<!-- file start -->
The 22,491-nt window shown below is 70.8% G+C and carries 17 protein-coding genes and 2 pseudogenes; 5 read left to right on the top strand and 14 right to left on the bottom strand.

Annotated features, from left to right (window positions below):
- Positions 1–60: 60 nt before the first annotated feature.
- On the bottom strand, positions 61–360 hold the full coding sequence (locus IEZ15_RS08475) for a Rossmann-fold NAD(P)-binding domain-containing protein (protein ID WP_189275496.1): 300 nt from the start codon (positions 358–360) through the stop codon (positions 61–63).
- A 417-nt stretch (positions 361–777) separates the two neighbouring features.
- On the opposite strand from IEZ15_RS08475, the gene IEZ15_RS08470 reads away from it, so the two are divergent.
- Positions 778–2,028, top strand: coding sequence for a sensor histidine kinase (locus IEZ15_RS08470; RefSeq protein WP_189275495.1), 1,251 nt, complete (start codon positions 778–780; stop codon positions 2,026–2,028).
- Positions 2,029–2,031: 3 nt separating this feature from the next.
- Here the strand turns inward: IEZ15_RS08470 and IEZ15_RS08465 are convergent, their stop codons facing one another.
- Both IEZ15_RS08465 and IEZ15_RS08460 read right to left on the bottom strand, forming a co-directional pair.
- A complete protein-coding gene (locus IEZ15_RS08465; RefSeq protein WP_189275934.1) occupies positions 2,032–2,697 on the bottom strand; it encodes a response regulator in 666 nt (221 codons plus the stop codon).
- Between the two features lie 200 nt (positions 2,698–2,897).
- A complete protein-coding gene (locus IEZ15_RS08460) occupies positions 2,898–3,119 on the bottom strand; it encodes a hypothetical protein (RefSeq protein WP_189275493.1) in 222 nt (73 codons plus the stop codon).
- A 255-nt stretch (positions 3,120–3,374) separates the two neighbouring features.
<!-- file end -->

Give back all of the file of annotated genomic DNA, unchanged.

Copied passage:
The 22,491-nt window shown below is 70.8% G+C and carries 17 protein-coding genes and 2 pseudogenes; 5 read left to right on the top strand and 14 right to left on the bottom strand.

Annotated features, from left to right (window positions below):
- Positions 1–60: 60 nt before the first annotated feature.
- On the bottom strand, positions 61–360 hold the full coding sequence (locus IEZ15_RS08475) for a Rossmann-fold NAD(P)-binding domain-containing protein (protein ID WP_189275496.1): 300 nt from the start codon (positions 358–360) through the stop codon (positions 61–63).
- A 417-nt stretch (positions 361–777) separates the two neighbouring features.
- On the opposite strand from IEZ15_RS08475, the gene IEZ15_RS08470 reads away from it, so the two are divergent.
- Positions 778–2,028, top strand: coding sequence for a sensor histidine kinase (locus IEZ15_RS08470; RefSeq protein WP_189275495.1), 1,251 nt, complete (start codon positions 778–780; stop codon positions 2,026–2,028).
- Positions 2,029–2,031: 3 nt separating this feature from the next.
- Here the strand turns inward: IEZ15_RS08470 and IEZ15_RS08465 are convergent, their stop codons facing one another.
- Both IEZ15_RS08465 and IEZ15_RS08460 read right to left on the bottom strand, forming a co-directional pair.
- A complete protein-coding gene (locus IEZ15_RS08465; RefSeq protein WP_189275934.1) occupies positions 2,032–2,697 on the bottom strand; it encodes a response regulator in 666 nt (221 codons plus the stop codon).
- Between the two features lie 200 nt (positions 2,698–2,897).
- A complete protein-coding gene (locus IEZ15_RS08460) occupies positions 2,898–3,119 on the bottom strand; it encodes a hypothetical protein (RefSeq protein WP_189275493.1) in 222 nt (73 codons plus the stop codon).
- A 255-nt stretch (positions 3,120–3,374) separates the two neighbouring features.